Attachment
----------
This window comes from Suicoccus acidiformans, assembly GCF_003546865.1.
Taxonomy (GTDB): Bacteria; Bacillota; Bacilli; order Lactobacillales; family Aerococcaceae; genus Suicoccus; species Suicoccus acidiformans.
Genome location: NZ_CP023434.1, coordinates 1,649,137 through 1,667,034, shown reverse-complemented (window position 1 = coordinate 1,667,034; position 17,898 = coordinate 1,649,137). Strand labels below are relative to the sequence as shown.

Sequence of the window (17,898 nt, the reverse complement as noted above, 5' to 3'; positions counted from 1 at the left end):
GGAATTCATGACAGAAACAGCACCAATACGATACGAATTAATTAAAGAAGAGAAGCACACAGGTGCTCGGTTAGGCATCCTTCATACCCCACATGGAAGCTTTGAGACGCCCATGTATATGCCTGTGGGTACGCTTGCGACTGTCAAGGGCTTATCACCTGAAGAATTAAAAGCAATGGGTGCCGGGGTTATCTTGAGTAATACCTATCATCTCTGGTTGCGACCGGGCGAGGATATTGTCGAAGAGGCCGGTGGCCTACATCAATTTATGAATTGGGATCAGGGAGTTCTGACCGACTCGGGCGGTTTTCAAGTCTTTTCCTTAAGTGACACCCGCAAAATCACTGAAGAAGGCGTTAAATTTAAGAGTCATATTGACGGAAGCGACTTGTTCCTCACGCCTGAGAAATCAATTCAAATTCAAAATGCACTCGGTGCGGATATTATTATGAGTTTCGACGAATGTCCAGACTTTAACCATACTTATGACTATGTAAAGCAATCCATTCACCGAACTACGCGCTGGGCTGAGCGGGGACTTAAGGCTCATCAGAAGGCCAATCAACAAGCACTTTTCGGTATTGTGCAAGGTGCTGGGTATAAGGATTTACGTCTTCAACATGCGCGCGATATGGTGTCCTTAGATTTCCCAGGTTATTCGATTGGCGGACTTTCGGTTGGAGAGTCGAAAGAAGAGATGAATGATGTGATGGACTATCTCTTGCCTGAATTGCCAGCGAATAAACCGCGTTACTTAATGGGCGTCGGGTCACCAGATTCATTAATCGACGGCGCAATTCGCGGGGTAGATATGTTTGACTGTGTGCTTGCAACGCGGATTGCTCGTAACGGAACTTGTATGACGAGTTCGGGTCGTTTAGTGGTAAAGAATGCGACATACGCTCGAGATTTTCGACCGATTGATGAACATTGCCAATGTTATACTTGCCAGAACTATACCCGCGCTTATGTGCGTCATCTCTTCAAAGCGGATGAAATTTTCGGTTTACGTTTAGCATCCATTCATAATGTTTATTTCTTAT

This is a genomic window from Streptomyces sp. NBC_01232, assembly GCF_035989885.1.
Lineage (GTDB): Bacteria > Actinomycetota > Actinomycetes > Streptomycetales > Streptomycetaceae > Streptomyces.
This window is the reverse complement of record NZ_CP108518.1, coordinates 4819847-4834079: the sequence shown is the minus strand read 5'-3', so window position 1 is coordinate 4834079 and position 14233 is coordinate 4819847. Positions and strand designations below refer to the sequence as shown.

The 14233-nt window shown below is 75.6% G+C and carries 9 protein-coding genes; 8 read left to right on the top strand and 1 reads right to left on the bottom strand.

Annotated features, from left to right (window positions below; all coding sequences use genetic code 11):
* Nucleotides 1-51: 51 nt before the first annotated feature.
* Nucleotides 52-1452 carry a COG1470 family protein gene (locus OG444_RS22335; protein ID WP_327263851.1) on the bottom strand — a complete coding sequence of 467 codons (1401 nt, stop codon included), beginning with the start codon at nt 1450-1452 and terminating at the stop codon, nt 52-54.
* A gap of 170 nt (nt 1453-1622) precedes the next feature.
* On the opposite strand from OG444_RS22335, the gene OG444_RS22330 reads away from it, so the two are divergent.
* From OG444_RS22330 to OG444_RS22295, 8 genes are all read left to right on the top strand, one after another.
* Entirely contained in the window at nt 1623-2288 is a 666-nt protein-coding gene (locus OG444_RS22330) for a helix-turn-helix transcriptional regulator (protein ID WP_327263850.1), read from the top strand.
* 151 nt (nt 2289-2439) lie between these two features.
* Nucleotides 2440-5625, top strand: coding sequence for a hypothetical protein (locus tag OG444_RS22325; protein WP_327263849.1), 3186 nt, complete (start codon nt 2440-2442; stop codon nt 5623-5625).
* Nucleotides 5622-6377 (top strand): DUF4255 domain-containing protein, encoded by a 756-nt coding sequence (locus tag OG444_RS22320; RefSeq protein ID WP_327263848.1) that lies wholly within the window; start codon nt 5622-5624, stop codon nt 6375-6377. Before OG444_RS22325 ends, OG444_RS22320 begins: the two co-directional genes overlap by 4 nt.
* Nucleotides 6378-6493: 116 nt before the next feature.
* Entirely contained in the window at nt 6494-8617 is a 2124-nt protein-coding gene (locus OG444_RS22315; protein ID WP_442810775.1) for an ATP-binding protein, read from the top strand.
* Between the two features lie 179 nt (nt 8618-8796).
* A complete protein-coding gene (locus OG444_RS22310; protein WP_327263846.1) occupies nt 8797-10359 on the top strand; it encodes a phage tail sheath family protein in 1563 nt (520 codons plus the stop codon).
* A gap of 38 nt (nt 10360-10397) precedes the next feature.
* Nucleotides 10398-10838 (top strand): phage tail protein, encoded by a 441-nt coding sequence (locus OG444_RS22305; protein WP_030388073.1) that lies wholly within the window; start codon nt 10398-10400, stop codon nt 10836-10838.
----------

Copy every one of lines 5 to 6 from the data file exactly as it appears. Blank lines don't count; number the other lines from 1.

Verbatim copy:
GGAATTCATGACAGAAACAGCACCAATACGATACGAATTAATTAAAGAAGAGAAGCACACAGGTGCTCGGTTAGGCATCCTTCATACCCCACATGGAAGCTTTGAGACGCCCATGTATATGCCTGTGGGTACGCTTGCGACTGTCAAGGGCTTATCACCTGAAGAATTAAAAGCAATGGGTGCCGGGGTTATCTTGAGTAATACCTATCATCTCTGGTTGCGACCGGGCGAGGATATTGTCGAAGAGGCCGGTGGCCTACATCAATTTATGAATTGGGATCAGGGAGTTCTGACCGACTCGGGCGGTTTTCAAGTCTTTTCCTTAAGTGACACCCGCAAAATCACTGAAGAAGGCGTTAAATTTAAGAGTCATATTGACGGAAGCGACTTGTTCCTCACGCCTGAGAAATCAATTCAAATTCAAAATGCACTCGGTGCGGATATTATTATGAGTTTCGACGAATGTCCAGACTTTAACCATACTTATGACTATGTAAAGCAATCCATTCACCGAACTACGCGCTGGGCTGAGCGGGGACTTAAGGCTCATCAGAAGGCCAATCAACAAGCACTTTTCGGTATTGTGCAAGGTGCTGGGTATAAGGATTTACGTCTTCAACATGCGCGCGATATGGTGTCCTTAGATTTCCCAGGTTATTCGATTGGCGGACTTTCGGTTGGAGAGTCGAAAGAAGAGATGAATGATGTGATGGACTATCTCTTGCCTGAATTGCCAGCGAATAAACCGCGTTACTTAATGGGCGTCGGGTCACCAGATTCATTAATCGACGGCGCAATTCGCGGGGTAGATATGTTTGACTGTGTGCTTGCAACGCGGATTGCTCGTAACGGAACTTGTATGACGAGTTCGGGTCGTTTAGTGGTAAAGAATGCGACATACGCTCGAGATTTTCGACCGATTGATGAACATTGCCAATGTTATACTTGCCAGAACTATACCCGCGCTTATGTGCGTCATCTCTTCAAAGCGGATGAAATTTTCGGTTTACGTTTAGCATCCATTCATAATGTTTATTTCTTAT

This is a genomic window from Streptomyces sp. NBC_01232, assembly GCF_035989885.1.